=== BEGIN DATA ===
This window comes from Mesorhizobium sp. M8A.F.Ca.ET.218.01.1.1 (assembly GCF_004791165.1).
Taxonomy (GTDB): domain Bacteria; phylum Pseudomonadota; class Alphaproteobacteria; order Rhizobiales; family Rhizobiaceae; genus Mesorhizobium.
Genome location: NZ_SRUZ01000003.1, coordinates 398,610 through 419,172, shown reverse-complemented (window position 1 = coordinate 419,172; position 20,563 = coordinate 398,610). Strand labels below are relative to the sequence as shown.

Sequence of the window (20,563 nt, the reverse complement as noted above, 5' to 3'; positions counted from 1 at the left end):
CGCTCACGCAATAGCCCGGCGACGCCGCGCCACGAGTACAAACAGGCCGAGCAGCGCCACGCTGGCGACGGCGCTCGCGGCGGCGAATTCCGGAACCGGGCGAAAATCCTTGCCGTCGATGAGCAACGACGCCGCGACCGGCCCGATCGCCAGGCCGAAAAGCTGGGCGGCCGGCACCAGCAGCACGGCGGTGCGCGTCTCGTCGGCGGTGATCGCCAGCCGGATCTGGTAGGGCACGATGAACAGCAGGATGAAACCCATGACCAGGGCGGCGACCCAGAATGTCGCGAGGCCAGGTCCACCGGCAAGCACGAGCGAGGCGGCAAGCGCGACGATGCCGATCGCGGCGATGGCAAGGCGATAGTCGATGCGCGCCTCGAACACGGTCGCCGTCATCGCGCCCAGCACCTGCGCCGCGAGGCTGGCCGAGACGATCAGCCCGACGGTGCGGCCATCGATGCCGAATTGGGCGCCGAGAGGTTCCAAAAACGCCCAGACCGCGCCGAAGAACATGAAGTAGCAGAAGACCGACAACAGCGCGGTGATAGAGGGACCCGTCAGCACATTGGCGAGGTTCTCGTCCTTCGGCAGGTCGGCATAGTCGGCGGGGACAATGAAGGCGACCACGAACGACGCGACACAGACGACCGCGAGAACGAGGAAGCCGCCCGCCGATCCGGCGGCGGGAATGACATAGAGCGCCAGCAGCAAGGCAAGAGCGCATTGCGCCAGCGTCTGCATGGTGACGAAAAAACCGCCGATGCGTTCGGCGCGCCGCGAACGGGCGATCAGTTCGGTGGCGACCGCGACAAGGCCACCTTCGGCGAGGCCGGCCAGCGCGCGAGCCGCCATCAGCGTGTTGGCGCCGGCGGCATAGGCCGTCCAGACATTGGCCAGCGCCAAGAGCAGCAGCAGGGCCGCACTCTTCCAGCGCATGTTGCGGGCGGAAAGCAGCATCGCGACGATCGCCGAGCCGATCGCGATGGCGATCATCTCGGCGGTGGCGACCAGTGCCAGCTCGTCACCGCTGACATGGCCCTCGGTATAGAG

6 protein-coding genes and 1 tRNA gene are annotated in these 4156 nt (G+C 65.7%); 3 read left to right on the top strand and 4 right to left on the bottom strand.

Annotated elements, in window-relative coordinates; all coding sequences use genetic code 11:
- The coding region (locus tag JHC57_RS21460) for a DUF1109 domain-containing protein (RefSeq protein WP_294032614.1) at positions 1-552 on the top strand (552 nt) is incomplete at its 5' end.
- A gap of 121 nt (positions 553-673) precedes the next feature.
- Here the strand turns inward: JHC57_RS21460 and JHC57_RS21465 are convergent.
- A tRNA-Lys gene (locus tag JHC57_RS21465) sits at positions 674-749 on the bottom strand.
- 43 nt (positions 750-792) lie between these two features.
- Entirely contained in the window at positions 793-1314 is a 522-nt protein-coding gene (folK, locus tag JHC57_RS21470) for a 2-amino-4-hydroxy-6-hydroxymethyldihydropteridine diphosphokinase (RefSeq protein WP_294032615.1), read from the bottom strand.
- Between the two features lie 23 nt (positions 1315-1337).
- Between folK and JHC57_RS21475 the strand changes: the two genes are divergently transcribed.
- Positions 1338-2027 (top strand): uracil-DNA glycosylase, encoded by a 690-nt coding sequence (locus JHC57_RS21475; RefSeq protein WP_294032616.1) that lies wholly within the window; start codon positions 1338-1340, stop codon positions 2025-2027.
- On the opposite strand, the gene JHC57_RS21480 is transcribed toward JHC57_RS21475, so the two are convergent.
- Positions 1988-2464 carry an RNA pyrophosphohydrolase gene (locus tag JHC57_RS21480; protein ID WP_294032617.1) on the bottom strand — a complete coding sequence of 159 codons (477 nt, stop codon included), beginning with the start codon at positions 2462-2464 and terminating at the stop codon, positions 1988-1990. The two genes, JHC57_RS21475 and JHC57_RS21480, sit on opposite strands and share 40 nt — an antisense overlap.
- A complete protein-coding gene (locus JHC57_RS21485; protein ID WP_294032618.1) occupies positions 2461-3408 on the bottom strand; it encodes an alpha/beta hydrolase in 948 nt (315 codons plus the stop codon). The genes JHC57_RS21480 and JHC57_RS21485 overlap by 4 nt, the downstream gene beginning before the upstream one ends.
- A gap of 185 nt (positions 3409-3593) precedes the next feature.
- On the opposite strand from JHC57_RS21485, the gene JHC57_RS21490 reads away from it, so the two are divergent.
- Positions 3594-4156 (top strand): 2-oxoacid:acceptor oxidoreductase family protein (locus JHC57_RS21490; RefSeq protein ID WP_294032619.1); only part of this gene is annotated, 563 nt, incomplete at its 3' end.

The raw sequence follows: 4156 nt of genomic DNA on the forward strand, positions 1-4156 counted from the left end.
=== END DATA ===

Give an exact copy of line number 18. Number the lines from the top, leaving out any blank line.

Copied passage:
- Positions 1988-2464 carry an RNA pyrophosphohydrolase gene (locus tag JHC57_RS21480; protein ID WP_294032617.1) on the bottom strand — a complete coding sequence of 159 codons (477 nt, stop codon included), beginning with the start codon at positions 2462-2464 and terminating at the stop codon, positions 1988-1990. The two genes, JHC57_RS21475 and JHC57_RS21480, sit on opposite strands and share 40 nt — an antisense overlap.